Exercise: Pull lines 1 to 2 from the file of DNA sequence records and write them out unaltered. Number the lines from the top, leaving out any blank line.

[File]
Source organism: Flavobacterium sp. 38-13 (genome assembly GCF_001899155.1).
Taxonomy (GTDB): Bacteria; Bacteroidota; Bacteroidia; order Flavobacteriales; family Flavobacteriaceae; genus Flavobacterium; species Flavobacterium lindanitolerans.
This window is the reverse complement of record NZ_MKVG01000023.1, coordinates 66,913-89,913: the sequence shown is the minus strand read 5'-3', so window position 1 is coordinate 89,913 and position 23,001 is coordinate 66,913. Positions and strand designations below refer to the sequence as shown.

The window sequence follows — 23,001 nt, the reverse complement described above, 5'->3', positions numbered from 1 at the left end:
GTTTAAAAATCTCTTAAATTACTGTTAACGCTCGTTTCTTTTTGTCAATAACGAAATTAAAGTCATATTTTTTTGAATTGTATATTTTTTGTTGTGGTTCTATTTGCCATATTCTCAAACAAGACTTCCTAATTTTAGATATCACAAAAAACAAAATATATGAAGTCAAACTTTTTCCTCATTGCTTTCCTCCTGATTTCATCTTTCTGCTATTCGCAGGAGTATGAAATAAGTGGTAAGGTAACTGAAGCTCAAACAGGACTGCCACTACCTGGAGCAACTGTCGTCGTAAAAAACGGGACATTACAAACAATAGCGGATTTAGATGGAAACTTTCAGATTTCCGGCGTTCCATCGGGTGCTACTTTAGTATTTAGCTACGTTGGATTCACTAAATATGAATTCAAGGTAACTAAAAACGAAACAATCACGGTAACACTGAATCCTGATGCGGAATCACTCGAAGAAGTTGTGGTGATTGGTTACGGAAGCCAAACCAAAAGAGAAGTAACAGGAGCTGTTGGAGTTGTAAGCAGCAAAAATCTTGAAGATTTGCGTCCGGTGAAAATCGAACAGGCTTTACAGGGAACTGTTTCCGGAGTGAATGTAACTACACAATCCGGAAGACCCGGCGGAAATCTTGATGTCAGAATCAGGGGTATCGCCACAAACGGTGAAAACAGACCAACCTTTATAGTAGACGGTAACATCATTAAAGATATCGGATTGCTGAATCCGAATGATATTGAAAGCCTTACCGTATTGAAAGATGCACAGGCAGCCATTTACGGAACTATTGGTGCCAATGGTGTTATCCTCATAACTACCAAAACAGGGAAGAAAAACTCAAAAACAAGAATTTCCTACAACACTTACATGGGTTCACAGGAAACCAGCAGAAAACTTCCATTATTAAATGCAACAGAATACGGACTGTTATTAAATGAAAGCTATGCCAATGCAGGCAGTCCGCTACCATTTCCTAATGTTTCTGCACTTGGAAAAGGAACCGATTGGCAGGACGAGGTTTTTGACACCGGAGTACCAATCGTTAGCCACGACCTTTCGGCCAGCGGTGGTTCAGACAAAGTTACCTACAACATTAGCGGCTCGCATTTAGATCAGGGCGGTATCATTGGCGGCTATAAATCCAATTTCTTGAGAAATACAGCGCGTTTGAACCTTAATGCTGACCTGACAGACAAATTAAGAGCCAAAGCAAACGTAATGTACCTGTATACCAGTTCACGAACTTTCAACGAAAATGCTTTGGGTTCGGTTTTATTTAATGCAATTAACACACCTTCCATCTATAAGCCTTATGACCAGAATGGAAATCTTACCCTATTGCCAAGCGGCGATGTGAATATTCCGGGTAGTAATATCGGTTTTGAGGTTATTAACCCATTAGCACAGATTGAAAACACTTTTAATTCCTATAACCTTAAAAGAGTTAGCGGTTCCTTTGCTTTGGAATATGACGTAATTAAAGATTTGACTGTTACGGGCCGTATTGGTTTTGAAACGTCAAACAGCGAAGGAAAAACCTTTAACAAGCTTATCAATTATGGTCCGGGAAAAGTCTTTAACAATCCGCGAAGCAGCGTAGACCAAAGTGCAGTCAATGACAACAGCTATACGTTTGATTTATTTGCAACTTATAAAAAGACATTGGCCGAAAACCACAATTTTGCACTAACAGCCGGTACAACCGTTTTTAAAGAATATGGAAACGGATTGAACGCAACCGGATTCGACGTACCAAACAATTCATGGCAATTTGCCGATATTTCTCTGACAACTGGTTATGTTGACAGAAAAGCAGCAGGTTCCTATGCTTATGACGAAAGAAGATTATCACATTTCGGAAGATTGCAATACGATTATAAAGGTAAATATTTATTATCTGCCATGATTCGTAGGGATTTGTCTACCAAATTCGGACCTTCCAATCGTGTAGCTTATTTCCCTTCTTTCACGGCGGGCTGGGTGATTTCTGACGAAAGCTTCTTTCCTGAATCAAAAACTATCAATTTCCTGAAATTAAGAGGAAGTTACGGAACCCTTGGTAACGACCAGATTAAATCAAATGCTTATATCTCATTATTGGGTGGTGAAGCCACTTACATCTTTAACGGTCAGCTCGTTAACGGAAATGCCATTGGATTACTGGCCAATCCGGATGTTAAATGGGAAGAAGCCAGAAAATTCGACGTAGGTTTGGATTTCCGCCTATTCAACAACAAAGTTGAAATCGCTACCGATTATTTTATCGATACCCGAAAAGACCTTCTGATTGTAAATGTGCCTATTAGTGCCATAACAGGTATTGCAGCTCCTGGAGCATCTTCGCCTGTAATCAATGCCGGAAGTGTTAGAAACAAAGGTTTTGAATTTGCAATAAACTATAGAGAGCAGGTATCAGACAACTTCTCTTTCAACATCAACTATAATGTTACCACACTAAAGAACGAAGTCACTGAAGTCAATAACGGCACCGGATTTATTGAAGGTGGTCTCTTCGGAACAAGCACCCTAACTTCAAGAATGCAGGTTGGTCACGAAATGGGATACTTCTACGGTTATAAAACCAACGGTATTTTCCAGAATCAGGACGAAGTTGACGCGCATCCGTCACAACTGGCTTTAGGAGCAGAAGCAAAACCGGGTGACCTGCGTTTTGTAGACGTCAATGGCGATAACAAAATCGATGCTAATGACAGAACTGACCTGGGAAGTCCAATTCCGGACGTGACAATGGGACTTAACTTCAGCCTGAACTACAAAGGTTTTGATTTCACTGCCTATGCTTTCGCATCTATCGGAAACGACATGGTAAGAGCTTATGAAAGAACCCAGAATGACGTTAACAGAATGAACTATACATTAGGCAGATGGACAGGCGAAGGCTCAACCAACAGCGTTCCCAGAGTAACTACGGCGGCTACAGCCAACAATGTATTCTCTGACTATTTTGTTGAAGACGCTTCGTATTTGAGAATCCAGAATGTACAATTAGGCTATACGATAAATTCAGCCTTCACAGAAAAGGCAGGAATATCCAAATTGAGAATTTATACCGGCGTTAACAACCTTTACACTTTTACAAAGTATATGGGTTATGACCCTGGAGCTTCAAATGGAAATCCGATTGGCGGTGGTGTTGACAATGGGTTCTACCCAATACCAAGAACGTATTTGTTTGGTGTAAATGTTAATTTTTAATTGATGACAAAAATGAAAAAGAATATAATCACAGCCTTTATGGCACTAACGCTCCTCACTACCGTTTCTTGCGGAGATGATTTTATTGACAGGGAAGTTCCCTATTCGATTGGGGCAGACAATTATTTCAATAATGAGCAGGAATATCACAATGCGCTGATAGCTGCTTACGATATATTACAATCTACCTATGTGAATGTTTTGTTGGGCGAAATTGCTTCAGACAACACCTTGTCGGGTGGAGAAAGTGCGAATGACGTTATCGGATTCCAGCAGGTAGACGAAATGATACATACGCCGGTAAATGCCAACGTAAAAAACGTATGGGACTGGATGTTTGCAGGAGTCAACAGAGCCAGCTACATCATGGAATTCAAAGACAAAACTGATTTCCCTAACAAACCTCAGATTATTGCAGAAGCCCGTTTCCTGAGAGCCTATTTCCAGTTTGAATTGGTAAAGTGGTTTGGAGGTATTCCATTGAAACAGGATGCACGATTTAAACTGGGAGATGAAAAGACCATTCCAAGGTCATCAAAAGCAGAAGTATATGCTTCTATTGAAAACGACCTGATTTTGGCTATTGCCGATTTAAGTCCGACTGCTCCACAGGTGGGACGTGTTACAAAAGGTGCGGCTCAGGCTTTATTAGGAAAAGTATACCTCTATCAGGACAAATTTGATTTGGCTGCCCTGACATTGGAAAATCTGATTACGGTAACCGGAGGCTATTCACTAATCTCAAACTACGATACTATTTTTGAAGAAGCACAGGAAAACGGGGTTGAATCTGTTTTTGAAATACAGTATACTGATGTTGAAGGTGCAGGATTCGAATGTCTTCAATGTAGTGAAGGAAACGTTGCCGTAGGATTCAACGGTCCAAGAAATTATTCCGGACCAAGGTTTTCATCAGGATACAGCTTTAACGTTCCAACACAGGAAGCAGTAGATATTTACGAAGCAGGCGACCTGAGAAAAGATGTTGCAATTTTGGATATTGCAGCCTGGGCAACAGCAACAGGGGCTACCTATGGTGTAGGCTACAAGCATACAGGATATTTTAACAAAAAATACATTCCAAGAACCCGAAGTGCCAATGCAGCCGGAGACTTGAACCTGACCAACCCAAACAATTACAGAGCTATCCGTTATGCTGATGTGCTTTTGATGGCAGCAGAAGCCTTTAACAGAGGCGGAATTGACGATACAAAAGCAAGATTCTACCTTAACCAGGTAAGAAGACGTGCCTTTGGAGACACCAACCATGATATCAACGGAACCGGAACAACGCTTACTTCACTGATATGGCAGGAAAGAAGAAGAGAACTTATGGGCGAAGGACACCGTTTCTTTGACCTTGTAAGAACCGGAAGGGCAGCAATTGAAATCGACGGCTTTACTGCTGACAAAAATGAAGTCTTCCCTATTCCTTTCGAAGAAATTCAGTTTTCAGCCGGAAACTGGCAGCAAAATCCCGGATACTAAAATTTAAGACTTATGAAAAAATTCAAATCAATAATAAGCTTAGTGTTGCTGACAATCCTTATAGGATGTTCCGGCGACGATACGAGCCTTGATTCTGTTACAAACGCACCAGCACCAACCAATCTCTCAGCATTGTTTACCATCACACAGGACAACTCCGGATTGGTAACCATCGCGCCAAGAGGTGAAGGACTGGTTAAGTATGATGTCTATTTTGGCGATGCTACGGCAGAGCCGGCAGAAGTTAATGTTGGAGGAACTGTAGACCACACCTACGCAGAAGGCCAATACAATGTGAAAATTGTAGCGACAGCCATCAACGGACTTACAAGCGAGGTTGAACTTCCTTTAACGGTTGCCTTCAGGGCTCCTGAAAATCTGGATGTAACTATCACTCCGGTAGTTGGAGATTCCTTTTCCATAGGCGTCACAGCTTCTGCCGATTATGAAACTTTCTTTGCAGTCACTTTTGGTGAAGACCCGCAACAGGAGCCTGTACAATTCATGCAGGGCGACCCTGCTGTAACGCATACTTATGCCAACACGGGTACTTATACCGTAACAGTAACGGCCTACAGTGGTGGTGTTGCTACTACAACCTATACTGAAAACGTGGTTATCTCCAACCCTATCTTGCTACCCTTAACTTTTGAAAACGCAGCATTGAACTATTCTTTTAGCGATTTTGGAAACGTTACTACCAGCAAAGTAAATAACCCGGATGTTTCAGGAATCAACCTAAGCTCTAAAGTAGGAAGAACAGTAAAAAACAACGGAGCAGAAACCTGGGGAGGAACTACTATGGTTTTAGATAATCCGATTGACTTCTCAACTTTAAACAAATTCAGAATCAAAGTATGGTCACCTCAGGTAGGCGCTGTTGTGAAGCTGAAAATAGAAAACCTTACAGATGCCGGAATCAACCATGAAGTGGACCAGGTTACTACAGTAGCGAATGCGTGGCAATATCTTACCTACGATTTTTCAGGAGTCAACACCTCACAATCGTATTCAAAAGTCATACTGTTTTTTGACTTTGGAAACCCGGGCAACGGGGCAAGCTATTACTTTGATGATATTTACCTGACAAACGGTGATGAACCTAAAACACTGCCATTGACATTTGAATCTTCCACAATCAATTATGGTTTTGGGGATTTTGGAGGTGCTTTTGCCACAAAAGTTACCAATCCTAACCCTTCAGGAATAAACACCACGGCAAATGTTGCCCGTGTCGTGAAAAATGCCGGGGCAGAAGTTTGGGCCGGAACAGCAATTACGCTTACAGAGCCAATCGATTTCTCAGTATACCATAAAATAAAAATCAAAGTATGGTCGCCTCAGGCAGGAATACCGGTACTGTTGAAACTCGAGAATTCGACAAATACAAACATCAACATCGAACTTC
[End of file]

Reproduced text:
Source organism: Flavobacterium sp. 38-13 (genome assembly GCF_001899155.1).
Taxonomy (GTDB): Bacteria; Bacteroidota; Bacteroidia; order Flavobacteriales; family Flavobacteriaceae; genus Flavobacterium; species Flavobacterium lindanitolerans.